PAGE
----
In these gloomy times, Bangladesh often leads the way with innovative social ideas. A group of beggars from northern Bangladesh has come up with a proposal that can redefine the terms of the social contract. The beggars are creating an awareness campaign among politicians and the public-at-large for a minimum alms rate.
The small change they typically receive hardly ensures subsistence. Accordingly, they have urged the local council to set one taka as the minimum rate to take care of the soaring cost of food items and other essentials. Prima facie, this demand is sound economics. Bangladeshi beggars have to subsist on $1 or 68.52 takas a day. Even with earnings of 100 takas, they are experiencing erosion in their living standards.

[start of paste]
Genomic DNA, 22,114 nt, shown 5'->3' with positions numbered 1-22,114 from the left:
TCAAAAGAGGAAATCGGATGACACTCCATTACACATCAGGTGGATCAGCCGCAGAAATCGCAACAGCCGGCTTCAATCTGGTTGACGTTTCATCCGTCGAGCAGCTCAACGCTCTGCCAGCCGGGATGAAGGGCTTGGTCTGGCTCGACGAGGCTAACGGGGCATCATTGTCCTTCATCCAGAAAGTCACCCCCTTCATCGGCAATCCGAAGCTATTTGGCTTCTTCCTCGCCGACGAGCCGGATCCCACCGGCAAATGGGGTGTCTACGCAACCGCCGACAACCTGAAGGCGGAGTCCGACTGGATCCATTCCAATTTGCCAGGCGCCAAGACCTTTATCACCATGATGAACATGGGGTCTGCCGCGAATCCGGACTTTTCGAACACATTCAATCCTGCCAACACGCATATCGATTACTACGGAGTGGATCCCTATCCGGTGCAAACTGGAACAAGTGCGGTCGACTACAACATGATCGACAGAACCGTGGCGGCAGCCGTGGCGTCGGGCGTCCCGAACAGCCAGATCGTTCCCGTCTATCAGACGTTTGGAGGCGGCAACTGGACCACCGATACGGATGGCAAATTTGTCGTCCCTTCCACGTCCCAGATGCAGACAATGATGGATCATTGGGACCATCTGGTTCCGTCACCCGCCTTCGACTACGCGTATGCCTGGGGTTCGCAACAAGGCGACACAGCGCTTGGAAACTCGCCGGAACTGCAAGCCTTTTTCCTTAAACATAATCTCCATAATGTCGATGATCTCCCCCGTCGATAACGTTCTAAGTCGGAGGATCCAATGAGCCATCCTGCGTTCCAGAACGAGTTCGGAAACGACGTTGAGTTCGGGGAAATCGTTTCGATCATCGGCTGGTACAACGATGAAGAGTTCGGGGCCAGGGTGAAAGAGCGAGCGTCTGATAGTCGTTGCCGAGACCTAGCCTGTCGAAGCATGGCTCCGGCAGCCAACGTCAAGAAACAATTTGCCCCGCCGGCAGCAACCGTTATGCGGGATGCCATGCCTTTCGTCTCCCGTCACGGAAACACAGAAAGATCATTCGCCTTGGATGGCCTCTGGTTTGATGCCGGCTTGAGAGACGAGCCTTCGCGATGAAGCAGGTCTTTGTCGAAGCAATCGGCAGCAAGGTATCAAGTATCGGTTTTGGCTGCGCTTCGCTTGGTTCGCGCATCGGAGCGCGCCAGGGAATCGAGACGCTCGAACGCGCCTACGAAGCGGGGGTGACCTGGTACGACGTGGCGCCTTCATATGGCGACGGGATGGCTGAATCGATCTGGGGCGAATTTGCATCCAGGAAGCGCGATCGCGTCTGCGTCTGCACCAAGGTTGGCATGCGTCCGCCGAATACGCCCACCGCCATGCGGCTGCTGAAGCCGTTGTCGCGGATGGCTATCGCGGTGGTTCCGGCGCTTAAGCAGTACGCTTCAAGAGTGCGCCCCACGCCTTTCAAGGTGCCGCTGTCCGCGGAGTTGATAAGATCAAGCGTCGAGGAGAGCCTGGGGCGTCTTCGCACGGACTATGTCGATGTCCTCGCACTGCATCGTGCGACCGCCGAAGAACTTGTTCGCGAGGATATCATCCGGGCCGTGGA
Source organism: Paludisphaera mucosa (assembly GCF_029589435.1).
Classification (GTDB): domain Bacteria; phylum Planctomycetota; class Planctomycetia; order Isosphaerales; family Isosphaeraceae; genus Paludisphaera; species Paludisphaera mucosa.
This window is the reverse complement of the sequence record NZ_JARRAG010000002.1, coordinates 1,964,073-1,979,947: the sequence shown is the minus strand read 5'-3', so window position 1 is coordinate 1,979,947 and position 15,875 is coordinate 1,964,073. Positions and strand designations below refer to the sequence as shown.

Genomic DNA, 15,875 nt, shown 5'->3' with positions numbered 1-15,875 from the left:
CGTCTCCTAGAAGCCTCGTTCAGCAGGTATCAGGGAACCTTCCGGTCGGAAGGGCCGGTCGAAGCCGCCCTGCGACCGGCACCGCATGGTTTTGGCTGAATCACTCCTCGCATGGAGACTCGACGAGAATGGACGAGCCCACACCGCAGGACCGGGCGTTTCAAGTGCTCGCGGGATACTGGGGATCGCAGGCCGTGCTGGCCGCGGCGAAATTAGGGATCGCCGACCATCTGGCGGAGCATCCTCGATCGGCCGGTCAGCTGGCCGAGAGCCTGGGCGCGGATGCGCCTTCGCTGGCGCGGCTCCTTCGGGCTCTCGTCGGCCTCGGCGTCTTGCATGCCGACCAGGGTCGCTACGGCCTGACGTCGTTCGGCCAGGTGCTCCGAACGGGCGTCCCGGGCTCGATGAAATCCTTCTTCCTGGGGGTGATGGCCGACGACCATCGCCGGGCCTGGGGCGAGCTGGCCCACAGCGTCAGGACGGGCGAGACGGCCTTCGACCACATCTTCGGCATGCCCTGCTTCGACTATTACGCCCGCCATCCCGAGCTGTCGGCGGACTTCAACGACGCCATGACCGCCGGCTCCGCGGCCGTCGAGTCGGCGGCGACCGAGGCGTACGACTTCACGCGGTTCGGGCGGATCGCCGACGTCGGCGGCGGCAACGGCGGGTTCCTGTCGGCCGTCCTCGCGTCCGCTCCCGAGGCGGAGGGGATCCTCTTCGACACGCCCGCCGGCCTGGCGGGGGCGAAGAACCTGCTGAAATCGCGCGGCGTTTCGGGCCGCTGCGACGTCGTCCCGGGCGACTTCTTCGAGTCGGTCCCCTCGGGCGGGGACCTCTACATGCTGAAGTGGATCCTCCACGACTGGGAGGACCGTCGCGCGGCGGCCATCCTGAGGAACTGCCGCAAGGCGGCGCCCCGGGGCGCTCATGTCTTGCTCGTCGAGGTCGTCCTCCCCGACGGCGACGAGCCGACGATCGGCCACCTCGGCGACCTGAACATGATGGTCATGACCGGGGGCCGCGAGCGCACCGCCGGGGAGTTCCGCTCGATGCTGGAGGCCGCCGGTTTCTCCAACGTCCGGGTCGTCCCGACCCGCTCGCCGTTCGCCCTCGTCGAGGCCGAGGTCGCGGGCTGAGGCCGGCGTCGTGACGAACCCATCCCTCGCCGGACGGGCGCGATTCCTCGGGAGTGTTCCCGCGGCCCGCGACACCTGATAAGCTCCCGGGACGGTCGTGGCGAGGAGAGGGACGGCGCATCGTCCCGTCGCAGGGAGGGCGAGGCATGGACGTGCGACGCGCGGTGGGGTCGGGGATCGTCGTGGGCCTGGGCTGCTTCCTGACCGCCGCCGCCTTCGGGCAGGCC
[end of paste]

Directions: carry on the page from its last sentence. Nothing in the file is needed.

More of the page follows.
A minimum alms rate ensures the iron law of subsistence works. There’s only one catch: the beggars are indulging in restrictive trade practices in stopping ‘non-locals’ from encroaching on their turf. Sounds familiar, doesn’t it?